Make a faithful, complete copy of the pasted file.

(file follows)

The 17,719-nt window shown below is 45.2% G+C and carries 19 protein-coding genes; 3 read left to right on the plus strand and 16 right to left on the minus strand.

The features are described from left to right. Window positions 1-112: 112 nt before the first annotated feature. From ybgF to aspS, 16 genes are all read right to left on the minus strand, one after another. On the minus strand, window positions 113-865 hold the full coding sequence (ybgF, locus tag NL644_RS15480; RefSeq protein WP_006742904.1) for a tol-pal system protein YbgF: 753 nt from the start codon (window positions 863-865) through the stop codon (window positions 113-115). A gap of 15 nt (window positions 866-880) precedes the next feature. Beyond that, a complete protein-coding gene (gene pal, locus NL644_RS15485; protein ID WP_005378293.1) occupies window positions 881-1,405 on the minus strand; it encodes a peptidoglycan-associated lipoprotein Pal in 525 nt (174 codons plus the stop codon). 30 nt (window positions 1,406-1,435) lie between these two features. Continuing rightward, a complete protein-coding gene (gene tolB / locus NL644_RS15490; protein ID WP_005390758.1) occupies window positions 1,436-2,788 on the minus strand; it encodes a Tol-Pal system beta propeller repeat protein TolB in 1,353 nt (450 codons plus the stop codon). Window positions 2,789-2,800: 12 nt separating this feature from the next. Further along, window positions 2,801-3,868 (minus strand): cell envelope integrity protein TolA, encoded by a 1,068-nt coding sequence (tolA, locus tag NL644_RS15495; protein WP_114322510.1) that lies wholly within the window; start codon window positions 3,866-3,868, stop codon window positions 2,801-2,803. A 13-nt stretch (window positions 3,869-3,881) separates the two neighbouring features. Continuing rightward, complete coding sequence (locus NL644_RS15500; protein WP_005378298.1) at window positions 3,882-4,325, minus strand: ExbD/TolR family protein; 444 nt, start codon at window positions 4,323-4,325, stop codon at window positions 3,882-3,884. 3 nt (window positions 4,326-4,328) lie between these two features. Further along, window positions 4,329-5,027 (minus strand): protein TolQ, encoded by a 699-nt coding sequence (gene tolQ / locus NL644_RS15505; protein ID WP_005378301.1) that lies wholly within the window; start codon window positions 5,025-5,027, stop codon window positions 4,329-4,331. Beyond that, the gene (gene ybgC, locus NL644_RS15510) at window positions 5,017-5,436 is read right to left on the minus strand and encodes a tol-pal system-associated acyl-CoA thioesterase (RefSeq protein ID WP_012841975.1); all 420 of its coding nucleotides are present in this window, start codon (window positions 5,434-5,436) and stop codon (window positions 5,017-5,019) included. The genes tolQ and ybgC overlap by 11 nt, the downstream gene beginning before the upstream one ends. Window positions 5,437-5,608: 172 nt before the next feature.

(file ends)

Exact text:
The 17,719-nt window shown below is 45.2% G+C and carries 19 protein-coding genes; 3 read left to right on the plus strand and 16 right to left on the minus strand.

The features are described from left to right. Window positions 1-112: 112 nt before the first annotated feature. From ybgF to aspS, 16 genes are all read right to left on the minus strand, one after another. On the minus strand, window positions 113-865 hold the full coding sequence (ybgF, locus tag NL644_RS15480; RefSeq protein WP_006742904.1) for a tol-pal system protein YbgF: 753 nt from the start codon (window positions 863-865) through the stop codon (window positions 113-115). A gap of 15 nt (window positions 866-880) precedes the next feature. Beyond that, a complete protein-coding gene (gene pal, locus NL644_RS15485; protein ID WP_005378293.1) occupies window positions 881-1,405 on the minus strand; it encodes a peptidoglycan-associated lipoprotein Pal in 525 nt (174 codons plus the stop codon). 30 nt (window positions 1,406-1,435) lie between these two features. Continuing rightward, a complete protein-coding gene (gene tolB / locus NL644_RS15490; protein ID WP_005390758.1) occupies window positions 1,436-2,788 on the minus strand; it encodes a Tol-Pal system beta propeller repeat protein TolB in 1,353 nt (450 codons plus the stop codon). Window positions 2,789-2,800: 12 nt separating this feature from the next. Further along, window positions 2,801-3,868 (minus strand): cell envelope integrity protein TolA, encoded by a 1,068-nt coding sequence (tolA, locus tag NL644_RS15495; protein WP_114322510.1) that lies wholly within the window; start codon window positions 3,866-3,868, stop codon window positions 2,801-2,803. A 13-nt stretch (window positions 3,869-3,881) separates the two neighbouring features. Continuing rightward, complete coding sequence (locus NL644_RS15500; protein WP_005378298.1) at window positions 3,882-4,325, minus strand: ExbD/TolR family protein; 444 nt, start codon at window positions 4,323-4,325, stop codon at window positions 3,882-3,884. 3 nt (window positions 4,326-4,328) lie between these two features. Further along, window positions 4,329-5,027 (minus strand): protein TolQ, encoded by a 699-nt coding sequence (gene tolQ / locus NL644_RS15505; protein ID WP_005378301.1) that lies wholly within the window; start codon window positions 5,025-5,027, stop codon window positions 4,329-4,331. Beyond that, the gene (gene ybgC, locus NL644_RS15510) at window positions 5,017-5,436 is read right to left on the minus strand and encodes a tol-pal system-associated acyl-CoA thioesterase (RefSeq protein ID WP_012841975.1); all 420 of its coding nucleotides are present in this window, start codon (window positions 5,434-5,436) and stop codon (window positions 5,017-5,019) included. The genes tolQ and ybgC overlap by 11 nt, the downstream gene beginning before the upstream one ends. Window positions 5,437-5,608: 172 nt before the next feature.